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I'm studying about stable distributions and I would like to understand a statement that relates the moments to the behavior of their tails. More specifically, the characteristic function of a $\alpha-$stable distribution is given by: \begin{equation} \varphi(t; \alpha, \beta, c, \mu) = \exp \left ( i t \mu - |c t|^\alpha \left ( 1 - i \beta sgn(t) \Phi \right ) \right ) \end{equation} where $sgn(t)$ is just the sign function and $\Phi$ is $\tan \left (\frac{\pi \alpha}{2} \right) $ if $\neq 1$ and $\frac{-2}{\pi}\log|t| $ if $ \alpha = 1$

Now, it is simple to show that if $\alpha >1$ then $E|X|< \infty$. This is not the case for $\alpha<1$, where the derivative at zero does not exist. However, regarding the other moments, we have: If $X$ is stable with $0 < \alpha < 2$, then for any $p > 0$,

\begin{equation} E |X|^p < \infty \iff 0 < p < \alpha. \end{equation}

This property of the moments $\underline{suggests}$ that the tails of a stable law behave as $x^{-\alpha}$.

I honestly have no idea how this suggestion is so obvious. Are there any intuition or fact that help to understand this "suggestion"?

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    $\begingroup$ In fact, the tail probabilities are related to the behavior of the characteristic function at $0$. $\endgroup$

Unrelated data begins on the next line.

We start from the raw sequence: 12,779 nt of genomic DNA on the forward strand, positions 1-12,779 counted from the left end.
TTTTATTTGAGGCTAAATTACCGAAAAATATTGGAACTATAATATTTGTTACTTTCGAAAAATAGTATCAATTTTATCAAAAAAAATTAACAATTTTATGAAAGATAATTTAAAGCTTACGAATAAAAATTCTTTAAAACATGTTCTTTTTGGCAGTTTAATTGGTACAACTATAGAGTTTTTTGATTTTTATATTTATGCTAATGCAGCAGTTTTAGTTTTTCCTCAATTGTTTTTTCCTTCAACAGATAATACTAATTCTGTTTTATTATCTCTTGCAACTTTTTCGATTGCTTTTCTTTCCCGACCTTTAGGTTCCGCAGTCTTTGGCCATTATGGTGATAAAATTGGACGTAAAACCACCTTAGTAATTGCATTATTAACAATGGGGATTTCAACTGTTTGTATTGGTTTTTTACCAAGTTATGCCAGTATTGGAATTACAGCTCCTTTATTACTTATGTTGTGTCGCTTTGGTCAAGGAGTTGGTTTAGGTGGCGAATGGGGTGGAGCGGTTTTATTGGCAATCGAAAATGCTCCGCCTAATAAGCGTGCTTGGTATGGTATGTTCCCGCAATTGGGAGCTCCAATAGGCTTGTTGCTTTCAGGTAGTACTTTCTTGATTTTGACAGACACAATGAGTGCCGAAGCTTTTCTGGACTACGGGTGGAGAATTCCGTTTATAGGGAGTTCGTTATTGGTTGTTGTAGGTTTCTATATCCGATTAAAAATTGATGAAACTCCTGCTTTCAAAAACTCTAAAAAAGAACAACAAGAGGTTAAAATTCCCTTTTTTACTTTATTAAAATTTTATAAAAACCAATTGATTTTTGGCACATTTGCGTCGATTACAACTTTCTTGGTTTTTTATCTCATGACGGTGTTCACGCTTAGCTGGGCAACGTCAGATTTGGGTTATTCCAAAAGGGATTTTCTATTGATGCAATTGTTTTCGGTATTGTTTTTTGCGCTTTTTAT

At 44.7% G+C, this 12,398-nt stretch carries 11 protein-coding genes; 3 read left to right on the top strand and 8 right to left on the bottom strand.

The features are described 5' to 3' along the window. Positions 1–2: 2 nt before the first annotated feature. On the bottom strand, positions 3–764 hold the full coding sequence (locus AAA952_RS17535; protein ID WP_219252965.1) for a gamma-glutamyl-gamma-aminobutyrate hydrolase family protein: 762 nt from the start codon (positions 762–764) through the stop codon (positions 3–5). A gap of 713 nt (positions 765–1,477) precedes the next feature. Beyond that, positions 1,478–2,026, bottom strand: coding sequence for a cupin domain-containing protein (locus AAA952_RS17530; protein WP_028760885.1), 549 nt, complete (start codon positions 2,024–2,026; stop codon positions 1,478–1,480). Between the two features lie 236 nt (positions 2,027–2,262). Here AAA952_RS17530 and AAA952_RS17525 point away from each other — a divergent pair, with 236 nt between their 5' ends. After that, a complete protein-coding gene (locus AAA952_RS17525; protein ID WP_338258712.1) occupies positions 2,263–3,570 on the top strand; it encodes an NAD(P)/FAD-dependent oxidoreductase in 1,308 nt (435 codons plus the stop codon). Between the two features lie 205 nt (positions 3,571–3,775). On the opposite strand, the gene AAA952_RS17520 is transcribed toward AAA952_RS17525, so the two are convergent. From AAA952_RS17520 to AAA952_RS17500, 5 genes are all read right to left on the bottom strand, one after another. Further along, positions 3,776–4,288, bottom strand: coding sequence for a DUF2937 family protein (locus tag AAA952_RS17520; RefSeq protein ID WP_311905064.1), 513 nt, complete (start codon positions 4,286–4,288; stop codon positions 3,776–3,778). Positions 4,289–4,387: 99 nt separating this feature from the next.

– zhoraster
    Commented Jun 1, 2022 at 10:23
  • $\begingroup$ Do you have some equation? $\endgroup$
    – PSE
    Commented Jun 1, 2022 at 17:04
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    $\begingroup$ Loosely, for $\alpha<1$, $\log \phi_X(t) \sim -c|t|^\alpha$, as $t\to 0$, or for $\alpha>1$, $\log \phi_X(t) \sim it\mu -c|t|^\alpha$, is equivalent to $P(|X|\ge x) \propto x^{-\alpha}$, $x\to+\infty$ (with $E X = \mu$ is the latter case). Actually, even a stronger equivalence holds. Should be in any textbook on stable distributions. $\endgroup$
    – zhoraster
    Commented Jun 1, 2022 at 18:11

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I think I got an insight. I will use the following formula for the the $p-$moment, for any $p>0$, $$E|X|^{p}=\int_{0}^{\infty}px^{p-1}P(|X|>x)dx< \infty \iff 0< p <\alpha.$$

Since $\int_{0}^{\infty} x^{-q}dx< \infty $, for $q > 1$, this suggests that
$$P(|X|>x) = x^r,\quad r + (p-1) = -q$$ with $q>1$. Thus $r= 1 - p - q$.

If $r = -\alpha$, we have $\alpha = q+p-1$. Equivalently, $q = \alpha-p+1$. Since $\alpha -p > 0$, we have $q>1$. Thus, all this suggests that
$$P(|X|>x) = x^{-\alpha}.$$

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